Among those who ride thoroughbreds there are jockeys and there are legends. Jerry Bailey is definitely in the legend category. Bailey won an astounding 5,893 races and $283 million in purse money during a career that spanned 31 years. At the time of his retirement in 2006, Jerry Bailey ranked in the number two spot on the North American racing money list and still sits at number three. His accomplishments are likely to stand for many years due to the longevity of his racing career.
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Born in 1957 in Dallas, Texas, Bailey became interested in racing at the age of 11. Bailey’s father, a dentist in El Paso, decided to claim some horses that were racing in New Mexico at Sunland Park. A few years later Bailey took a job as a groom for the racing stable of J. J. Pletcher, a prominent trainer and Sunland and the father of one of the most successful thoroughbred trainers of the modern era, Todd Pletcher. Bailey would sometimes babysit young Todd. Like so many before him Jerry Bailey’s experience as a groom birthed a desire to ride horses and in November of 1974 he had his first mount at Sunland aboard Pegged Rate. The horse did not place but the following day Bailey scored his first of many wins on Fetch. At the time Bailey had little ambition to ever leave the New Mexico racing circuit.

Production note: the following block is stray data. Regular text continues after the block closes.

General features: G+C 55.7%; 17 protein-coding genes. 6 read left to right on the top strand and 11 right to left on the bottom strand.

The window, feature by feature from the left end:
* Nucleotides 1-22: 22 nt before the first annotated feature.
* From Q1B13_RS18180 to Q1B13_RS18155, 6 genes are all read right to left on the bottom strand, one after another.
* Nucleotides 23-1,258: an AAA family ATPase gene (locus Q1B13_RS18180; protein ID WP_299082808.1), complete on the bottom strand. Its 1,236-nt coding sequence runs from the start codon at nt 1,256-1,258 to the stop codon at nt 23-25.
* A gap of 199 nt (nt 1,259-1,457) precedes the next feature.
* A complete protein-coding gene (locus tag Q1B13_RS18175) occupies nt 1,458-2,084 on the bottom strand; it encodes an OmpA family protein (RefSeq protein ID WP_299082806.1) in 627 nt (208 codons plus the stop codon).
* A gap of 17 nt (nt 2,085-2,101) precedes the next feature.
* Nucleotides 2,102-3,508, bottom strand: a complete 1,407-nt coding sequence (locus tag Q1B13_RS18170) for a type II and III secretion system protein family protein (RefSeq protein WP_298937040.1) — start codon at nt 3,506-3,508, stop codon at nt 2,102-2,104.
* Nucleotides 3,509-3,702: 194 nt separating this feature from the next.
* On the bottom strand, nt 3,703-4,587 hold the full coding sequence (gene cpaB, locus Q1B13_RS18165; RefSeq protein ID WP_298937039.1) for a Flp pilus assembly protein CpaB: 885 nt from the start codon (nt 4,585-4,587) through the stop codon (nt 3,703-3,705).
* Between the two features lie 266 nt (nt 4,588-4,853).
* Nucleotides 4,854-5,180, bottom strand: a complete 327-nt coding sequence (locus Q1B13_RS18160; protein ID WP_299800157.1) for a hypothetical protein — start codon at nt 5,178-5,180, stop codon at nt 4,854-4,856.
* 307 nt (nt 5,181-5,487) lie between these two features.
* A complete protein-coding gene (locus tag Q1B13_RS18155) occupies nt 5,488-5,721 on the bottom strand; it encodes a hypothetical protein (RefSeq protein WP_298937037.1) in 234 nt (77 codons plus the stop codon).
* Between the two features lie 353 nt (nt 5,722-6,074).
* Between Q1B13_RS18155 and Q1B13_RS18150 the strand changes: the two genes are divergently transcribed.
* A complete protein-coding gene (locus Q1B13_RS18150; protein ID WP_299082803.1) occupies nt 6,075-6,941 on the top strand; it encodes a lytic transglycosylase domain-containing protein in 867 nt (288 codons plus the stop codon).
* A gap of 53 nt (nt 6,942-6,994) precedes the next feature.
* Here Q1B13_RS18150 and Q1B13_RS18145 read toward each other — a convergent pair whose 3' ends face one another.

His riding skills quickly developed, however, and Bailey claimed apprentice riding titles at Sunland Park and the very competitive Oaklawn in Hot Springs, Arkansas. Trainers began to take notice of how well Bailey handled a horse and began to put him on better horses. After a short break to attend college in El Paso and stints at tracks throughout the Midwest, Bailey landed in the circuit that would help establish him as an all-time great among jockeys. From 1982 until the end of his racing career Jerry Bailey dominated the New York tracks. At Aqueduct, Belmont, and Saratoga he was a constant force to be reckoned with and piloted some of the most famous racehorses to ever compete.
In the early 1990’s Jerry Bailey would become forever linked with the name of Cigar, one of the winningest horse in the history of racing. After taking over the reins from jockey Mike Smith in Cigar’s four-year-old year, Bailey and trainer Bill Mott steered Cigar through a campaign that included an amazing 16 consecutive wins and 11 Grade 1 stakes victories. Bailey and Cigar also claimed the inaugural running of the Dubai World Cup.
Bailey’s life has not been without its share of controversy. He battled alcoholism for many years before becoming sober in 1989. In the 2004 Belmont Stakes many racing fans criticized Bailey for his ride on Eddington. In the race Bailey and Eddington, a horse with little chance of winning the race, joined Alex Solis and Rock Hard Ten in putting early pressure on Smarty Jones. Smarty Jones was vying for the Triple Crown as a 1-9 favorite and wound up losing the race to Birdstone after the early speed duel. Bailey has defended his performance in the 2004 Belmont by stating that the only chance Eddington had was to pressure Smarty Jones early.
A member of the National Racing Hall of Fame, Bailey can now be seen providing color commentary for NBC’s racing coverage.